- As a class in advanced transactional corporate governance, this class will provide extra details on vertical board takeover defense issues (Unocal doctrine), before proceeding to address board sale issues (Revlon and Time doctrines). The course will then consider horizontal duties issues, including a deep look at the Weinberger doctrine, and avenues for bypassing it.
- The central question in Torts is how society should respond to the problem of high dollar typically accidental physical harm, when injury is unfortunate, but unintended. Our course will focus mostly on the problem of unintentional harm, as applied to bodily and emotional harms. Theories covered will include negligence, strict liability, products liability and intentional torts as well as all their affirmative defenses. As there are seldom clear answers with legal questions spanning so many perspectives, and amorphous factual inquiries (including the role of the judge and jury, circumstantial evidence and fundamental problems), Torts trains students to answer timeless amorphous questions, thereby developing keen policy and argumentation skills, applicable to a wide variety of legal areas.
- This course will focus on corporate governance and regulations in America, the EU and some of Asia, to help students understand corporate law more theoretically, and prepare them for cross-border and global practice. Topics will include the usual corporate law topics but organized from a more theoretical perspective. For foundation, we'll start with a comparative corporate law casebook, and then proceed to focus on presenting and discussing major academic books and law review articles from around the globe. Time permitting, we will also cover high stakes corporate alternative topics, like governance and regulation in private equity / hedge funds at the state limited partnership law and federal securities regulation levels, as an exercise in cross-entity comparative law.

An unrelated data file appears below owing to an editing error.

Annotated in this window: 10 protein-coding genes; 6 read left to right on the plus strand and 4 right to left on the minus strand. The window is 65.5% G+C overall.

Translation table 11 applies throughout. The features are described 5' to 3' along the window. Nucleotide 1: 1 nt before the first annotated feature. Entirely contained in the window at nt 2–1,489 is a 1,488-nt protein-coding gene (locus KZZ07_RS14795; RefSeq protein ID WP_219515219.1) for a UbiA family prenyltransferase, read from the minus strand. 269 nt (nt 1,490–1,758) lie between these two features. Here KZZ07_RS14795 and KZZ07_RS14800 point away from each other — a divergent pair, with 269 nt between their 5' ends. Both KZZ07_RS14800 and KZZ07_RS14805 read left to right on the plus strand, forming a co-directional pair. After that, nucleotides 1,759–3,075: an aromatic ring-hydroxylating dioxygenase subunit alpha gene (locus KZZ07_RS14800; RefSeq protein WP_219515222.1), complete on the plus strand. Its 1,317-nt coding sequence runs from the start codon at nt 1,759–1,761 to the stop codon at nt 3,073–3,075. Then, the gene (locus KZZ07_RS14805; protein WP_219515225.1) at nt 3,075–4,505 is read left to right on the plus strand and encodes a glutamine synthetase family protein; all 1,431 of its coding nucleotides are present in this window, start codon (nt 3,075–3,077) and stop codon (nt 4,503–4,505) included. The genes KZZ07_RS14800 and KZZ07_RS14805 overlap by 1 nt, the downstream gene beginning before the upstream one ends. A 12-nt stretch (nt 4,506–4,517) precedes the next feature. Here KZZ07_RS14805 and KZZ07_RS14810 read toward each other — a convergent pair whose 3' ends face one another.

- This course will focus on the same topics as a standard corporate law class, but with intra-American (and Florida) comparative statutory law and jurisprudence, with a look at major regimes, such as Delaware, the MBCA, California, New York, Florida, etc. The goal of this class will be to adapt students for multi-state and home-state corporate law practice as well as their home state bar exam.
“Lessons from the Greeks – From Corporate Anatomy Toward Metaphysics (Part II),” UNIVERSITY OF PENNSYLVANIA JOURNAL OF BUSINESS LAW (forthcoming)
“Lessons from the Greeks – From Corporate Anatomy Toward Metaphysics (Part I),” UNIVERSITY OF PENNSYLVANIA JOURNAL OF BUSINESS LAW (forthcoming)
“Cracking the Problem of Finders – An Empirical and Computational Analysis,” WAKE FOREST LAW REVIEW, 51 WAKE FOREST L. REV. 1021 (2016)
“The Rise of the Dodd-Frank Act: How Dodd-Frank Will Likely Impact Private Equity Real Estate,” UNIVERSITY OF PENNSYLVANIA JOURNAL OF BUSINESS LAW, 16 U. PA. J. BUS. L. 97 (2013)
Co-Author, Report of the Subcommittee on Annual Review, Committee on Federal Regulation of Securities, ABA Section of Business Law, “Annual Review of Federal Regulation of Securities,” BUSINESS LAWYER, 67 BUS. LAW. 733 (2012)
“A Theoretical Assessment of Private Placements under Rule 506,” N.Y.U. JOURNAL OF LAW AND BUSINESS, 8 N.Y.U. J. L. & BUS. 77 (2011)
“Jurisdictional Competition in the European Community,” UNIVERSITY OF PENNSYLVANIA JOURNAL OF INTERNATIONAL ECONOMIC LAW, 27 U. PA. J. INT’L ECON. L. 465 (2006)